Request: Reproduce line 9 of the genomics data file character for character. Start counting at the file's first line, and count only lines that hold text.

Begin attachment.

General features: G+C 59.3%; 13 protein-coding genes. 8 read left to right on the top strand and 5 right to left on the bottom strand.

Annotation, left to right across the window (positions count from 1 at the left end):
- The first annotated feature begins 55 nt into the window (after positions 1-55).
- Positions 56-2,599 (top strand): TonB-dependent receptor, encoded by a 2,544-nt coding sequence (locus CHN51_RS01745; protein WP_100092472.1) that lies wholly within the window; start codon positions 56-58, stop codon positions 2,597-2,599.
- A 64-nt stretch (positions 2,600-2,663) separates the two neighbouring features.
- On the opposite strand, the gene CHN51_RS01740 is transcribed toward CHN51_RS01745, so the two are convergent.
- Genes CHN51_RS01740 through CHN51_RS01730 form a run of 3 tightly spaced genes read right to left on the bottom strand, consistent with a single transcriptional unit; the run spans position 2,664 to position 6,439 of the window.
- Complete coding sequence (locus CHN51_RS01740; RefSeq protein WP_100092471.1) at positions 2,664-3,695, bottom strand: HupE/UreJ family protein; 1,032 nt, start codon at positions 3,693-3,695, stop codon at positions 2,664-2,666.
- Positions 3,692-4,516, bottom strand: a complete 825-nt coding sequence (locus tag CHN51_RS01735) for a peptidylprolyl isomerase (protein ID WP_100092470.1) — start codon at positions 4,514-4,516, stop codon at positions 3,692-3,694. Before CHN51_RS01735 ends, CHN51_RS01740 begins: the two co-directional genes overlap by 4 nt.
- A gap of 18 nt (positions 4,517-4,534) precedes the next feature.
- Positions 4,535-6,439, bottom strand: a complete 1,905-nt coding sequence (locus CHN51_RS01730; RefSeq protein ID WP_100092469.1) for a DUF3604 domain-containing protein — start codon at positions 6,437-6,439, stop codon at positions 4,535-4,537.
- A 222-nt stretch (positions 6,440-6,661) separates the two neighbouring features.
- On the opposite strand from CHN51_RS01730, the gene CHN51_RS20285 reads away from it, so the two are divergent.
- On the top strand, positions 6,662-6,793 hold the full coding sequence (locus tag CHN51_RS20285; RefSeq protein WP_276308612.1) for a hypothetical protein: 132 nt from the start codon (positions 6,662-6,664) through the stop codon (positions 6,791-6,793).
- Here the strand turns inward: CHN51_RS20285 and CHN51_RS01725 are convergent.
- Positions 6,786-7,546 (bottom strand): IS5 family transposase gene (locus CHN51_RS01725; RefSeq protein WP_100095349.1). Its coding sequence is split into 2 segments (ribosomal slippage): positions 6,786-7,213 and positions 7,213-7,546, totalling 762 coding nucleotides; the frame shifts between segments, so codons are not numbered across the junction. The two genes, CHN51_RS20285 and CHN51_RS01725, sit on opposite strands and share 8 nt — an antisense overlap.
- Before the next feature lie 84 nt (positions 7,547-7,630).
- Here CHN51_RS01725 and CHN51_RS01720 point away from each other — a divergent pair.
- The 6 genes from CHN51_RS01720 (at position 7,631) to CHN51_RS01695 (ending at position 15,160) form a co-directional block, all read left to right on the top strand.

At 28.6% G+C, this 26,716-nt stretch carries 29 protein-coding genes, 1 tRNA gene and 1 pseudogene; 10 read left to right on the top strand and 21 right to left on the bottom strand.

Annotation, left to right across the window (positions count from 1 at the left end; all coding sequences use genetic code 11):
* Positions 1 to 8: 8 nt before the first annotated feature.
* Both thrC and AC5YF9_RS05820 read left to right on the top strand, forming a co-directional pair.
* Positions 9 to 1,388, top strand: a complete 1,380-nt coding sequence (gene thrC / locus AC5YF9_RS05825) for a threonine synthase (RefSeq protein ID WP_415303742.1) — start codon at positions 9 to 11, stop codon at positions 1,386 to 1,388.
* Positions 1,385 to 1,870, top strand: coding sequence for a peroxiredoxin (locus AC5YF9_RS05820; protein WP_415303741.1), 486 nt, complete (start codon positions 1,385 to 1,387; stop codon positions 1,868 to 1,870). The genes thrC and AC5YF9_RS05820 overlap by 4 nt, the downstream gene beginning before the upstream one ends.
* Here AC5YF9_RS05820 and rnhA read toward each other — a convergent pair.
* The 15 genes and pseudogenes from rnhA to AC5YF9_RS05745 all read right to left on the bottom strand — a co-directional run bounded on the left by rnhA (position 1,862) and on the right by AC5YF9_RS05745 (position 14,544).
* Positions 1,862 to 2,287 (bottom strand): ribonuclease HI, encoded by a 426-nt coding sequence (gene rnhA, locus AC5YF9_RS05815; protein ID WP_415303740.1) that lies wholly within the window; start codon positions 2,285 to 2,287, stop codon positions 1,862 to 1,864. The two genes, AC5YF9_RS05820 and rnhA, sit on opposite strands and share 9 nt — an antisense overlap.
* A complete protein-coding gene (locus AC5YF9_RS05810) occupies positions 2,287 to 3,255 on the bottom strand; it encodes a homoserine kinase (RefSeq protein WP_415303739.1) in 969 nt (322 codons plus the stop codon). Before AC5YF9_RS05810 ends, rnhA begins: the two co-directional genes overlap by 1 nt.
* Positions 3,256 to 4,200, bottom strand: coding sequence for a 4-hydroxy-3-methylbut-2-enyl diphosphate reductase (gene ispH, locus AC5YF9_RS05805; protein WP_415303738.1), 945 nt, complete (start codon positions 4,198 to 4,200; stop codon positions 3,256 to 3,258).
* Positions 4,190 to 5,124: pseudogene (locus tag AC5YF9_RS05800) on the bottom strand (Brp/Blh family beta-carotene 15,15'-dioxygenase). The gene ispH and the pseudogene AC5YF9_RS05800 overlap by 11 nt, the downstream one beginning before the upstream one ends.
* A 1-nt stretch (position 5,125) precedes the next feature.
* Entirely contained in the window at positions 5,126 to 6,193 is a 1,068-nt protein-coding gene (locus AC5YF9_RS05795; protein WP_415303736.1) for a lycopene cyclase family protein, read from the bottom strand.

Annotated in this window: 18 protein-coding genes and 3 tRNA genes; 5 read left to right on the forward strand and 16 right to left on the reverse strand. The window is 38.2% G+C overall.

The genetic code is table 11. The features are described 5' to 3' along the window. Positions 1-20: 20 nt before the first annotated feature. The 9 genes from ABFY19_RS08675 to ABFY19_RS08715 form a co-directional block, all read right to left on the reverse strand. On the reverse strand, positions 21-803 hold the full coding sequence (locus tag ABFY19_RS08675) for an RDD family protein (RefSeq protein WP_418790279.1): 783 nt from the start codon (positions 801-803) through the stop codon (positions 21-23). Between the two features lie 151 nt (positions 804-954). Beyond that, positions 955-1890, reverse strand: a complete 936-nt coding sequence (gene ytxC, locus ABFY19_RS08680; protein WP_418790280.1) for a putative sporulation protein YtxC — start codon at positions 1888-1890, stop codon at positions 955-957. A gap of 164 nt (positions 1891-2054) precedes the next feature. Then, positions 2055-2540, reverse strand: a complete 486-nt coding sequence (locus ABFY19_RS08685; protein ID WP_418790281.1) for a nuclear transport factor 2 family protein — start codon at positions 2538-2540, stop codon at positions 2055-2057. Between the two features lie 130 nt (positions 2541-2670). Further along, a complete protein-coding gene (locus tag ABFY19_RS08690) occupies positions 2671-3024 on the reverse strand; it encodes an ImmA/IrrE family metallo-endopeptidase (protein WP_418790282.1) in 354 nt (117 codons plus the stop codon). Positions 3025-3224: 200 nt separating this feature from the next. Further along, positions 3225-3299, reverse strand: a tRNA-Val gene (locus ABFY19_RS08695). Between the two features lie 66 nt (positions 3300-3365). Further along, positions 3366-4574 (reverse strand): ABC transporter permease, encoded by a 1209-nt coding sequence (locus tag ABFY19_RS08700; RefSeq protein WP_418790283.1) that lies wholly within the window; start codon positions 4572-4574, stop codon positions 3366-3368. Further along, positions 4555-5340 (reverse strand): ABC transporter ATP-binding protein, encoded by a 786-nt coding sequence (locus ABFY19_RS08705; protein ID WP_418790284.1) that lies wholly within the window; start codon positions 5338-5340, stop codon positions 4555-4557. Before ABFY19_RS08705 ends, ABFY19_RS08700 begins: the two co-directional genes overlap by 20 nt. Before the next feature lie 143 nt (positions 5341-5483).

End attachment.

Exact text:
- Positions 3,692-4,516, bottom strand: a complete 825-nt coding sequence (locus tag CHN51_RS01735) for a peptidylprolyl isomerase (protein ID WP_100092470.1) — start codon at positions 4,514-4,516, stop codon at positions 3,692-3,694. Before CHN51_RS01735 ends, CHN51_RS01740 begins: the two co-directional genes overlap by 4 nt.